This film also possessed its own controversies that put Tarantino in the prosecuted seat because of his frequent use of the word “nigger”. This serious accusation was made by Spike Lee who furiously (while busy counting) noted that was used 38 times, excessively, throughout the film and he claimed that it’s an abuse and definitely an insult to black people. Apart from the above accusation, in my opinion, Jackie Brown, with its strong casts from Pam Grier, Bridget Fonda, Robert Forester, and Samuel L. Jackson, Michael Keaton and Robert De Niro really add up to the greatness of the film. The way I see it, every cast here is given a complex set of character for us to study. Both De Niro and Keaton, despite their small roles, they remain favorable and memorable.
Coming as it did after critical darlings “Reservoir Dogs” and “Pulp Fiction”, it’s perhaps not surprising that Quentin Tarantino’s next film failed to – at the time – scale those giddy heights. Yet on reflection these days, when viewing Tarantino’s career over twenty years later, it’s one of his tightest works.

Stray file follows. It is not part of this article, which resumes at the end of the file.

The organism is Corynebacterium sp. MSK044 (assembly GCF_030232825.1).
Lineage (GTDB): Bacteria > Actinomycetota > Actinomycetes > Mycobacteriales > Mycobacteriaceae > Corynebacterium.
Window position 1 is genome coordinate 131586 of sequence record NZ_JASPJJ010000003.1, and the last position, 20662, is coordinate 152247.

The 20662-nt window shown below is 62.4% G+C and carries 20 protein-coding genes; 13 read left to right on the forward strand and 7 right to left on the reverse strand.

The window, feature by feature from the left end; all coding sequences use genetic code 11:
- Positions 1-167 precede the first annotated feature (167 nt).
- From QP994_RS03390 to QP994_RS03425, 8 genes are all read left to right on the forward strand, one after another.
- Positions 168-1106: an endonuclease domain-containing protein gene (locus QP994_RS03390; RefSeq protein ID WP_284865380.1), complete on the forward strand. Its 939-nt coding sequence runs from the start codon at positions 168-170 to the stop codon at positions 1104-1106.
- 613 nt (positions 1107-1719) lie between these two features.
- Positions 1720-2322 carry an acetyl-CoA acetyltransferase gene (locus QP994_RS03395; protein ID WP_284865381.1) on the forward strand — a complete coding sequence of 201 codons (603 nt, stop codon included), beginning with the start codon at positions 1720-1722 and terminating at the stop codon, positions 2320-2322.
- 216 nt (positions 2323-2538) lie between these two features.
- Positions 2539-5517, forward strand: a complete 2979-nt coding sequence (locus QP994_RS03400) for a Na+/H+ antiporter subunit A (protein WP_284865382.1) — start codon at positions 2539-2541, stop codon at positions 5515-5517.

Working from master pulper Elmore Leonard’s novel “Rum Punch”, Tarantino had a concrete base from which to build on, which he does with aplomb. Cleaving close to the spirit of Leonard, “Jackie Brown” is rich with glorious chatter, each conversation either pings with a biting hard ass edge, or alternatively deconstructing the vagaries of the human condition.
Oh for sure this is a talky pic, but nothing is ever twee or pointless, for it’s a film that pays rich rewards to those prepared to fully grasp the characters on show, to be aware that all is building towards the final third. It’s then here where the story brings about its stings, with a complex operation cloaked in double crosses and evasive captures, of violence and more…
There’s a wonderful portion of the story that sees Tarantino play the same sequence out from different character perspectives, but this is not self indulgency. Tarantino reins himself in, not letting stylisations detract from the characters we are so heavily involved with. His other triumph is bringing Pam Grier and Robert Forster to the fore, who both deliver terrific performances. It’s through these pair, with their deft characterisations, where Jackie Brown is most poignant and purposeful.